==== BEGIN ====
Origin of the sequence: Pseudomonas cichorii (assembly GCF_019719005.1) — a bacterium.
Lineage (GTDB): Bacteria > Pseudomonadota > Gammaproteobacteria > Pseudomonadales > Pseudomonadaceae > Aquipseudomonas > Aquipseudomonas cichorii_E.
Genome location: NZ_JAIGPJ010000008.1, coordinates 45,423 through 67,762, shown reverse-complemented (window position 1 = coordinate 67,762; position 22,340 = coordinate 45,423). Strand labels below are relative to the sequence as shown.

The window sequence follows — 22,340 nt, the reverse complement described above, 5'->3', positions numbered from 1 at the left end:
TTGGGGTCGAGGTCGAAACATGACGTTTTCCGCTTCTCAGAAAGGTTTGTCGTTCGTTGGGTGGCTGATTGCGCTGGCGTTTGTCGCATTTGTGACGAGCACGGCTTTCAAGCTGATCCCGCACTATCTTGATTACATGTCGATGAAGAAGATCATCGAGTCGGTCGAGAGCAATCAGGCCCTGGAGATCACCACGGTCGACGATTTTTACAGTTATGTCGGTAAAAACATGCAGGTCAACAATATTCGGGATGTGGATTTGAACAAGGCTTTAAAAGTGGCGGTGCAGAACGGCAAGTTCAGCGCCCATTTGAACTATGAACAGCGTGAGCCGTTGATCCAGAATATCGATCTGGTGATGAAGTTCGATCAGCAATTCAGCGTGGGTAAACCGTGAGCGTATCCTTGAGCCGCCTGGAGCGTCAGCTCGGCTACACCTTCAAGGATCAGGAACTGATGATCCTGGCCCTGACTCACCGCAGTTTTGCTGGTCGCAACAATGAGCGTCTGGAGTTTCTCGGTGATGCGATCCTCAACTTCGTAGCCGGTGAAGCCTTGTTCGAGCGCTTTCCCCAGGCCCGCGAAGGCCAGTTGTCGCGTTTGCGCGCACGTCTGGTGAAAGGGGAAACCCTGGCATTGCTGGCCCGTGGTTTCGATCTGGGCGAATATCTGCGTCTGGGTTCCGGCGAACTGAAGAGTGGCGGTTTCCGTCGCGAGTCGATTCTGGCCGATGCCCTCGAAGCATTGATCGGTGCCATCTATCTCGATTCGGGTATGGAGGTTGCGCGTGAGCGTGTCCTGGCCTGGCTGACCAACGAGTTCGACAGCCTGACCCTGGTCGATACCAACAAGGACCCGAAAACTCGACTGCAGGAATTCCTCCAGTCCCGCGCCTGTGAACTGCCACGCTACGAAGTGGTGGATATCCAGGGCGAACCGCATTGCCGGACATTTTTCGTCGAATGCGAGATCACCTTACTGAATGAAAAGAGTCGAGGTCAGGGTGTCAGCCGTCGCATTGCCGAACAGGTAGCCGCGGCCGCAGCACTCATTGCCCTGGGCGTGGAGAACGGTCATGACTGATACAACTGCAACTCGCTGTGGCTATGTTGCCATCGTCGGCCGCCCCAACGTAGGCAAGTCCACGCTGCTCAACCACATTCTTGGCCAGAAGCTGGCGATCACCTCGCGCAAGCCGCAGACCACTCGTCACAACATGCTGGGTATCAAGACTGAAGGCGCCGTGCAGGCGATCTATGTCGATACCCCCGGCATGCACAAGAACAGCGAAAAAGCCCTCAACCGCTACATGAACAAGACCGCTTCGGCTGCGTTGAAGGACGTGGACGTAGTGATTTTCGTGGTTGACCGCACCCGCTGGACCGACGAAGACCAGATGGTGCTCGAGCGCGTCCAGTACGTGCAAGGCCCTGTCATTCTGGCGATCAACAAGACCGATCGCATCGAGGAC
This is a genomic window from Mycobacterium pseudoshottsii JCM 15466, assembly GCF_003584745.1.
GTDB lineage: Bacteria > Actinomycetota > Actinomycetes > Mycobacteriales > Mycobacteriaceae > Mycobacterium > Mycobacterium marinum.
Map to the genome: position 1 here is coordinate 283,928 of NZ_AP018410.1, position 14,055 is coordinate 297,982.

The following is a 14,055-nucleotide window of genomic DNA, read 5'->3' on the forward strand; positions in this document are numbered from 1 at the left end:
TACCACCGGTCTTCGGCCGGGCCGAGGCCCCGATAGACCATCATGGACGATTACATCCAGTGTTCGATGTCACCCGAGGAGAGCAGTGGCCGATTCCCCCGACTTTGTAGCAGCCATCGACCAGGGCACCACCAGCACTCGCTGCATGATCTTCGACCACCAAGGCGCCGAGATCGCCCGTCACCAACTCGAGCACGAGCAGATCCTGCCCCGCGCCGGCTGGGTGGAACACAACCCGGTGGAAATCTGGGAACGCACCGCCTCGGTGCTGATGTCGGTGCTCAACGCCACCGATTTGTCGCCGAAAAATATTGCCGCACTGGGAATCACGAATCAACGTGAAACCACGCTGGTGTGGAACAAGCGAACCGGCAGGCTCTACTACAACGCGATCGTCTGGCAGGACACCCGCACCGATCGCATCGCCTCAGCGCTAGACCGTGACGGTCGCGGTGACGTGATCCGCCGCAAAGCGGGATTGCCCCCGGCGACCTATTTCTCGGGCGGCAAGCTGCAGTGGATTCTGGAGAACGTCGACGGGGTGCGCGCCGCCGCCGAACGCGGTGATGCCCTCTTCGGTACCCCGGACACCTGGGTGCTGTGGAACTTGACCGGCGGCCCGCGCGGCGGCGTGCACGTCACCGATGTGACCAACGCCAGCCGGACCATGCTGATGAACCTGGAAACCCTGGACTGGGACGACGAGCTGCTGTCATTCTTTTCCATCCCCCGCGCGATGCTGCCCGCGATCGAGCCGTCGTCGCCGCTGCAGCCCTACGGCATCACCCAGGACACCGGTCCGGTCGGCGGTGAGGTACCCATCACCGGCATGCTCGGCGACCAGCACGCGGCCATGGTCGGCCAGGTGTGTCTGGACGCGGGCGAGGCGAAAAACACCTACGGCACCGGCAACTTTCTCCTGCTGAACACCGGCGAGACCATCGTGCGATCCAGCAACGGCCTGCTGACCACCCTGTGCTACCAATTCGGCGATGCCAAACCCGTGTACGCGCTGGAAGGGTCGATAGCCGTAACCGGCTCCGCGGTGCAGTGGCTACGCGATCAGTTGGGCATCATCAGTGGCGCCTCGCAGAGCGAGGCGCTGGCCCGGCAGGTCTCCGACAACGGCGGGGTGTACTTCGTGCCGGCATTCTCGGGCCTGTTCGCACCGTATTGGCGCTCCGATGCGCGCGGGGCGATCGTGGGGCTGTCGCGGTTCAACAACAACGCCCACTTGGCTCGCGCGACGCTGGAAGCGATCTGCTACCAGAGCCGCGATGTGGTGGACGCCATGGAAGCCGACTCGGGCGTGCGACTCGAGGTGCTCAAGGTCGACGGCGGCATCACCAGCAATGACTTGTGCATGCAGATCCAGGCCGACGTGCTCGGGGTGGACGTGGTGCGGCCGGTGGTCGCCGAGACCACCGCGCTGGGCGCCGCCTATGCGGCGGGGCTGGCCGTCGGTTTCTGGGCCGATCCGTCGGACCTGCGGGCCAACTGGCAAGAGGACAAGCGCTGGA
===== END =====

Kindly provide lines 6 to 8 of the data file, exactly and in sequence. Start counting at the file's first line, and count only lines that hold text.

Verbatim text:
This is a genomic window from Mycobacterium pseudoshottsii JCM 15466, assembly GCF_003584745.1.
GTDB lineage: Bacteria > Actinomycetota > Actinomycetes > Mycobacteriales > Mycobacteriaceae > Mycobacterium > Mycobacterium marinum.
Map to the genome: position 1 here is coordinate 283,928 of NZ_AP018410.1, position 14,055 is coordinate 297,982.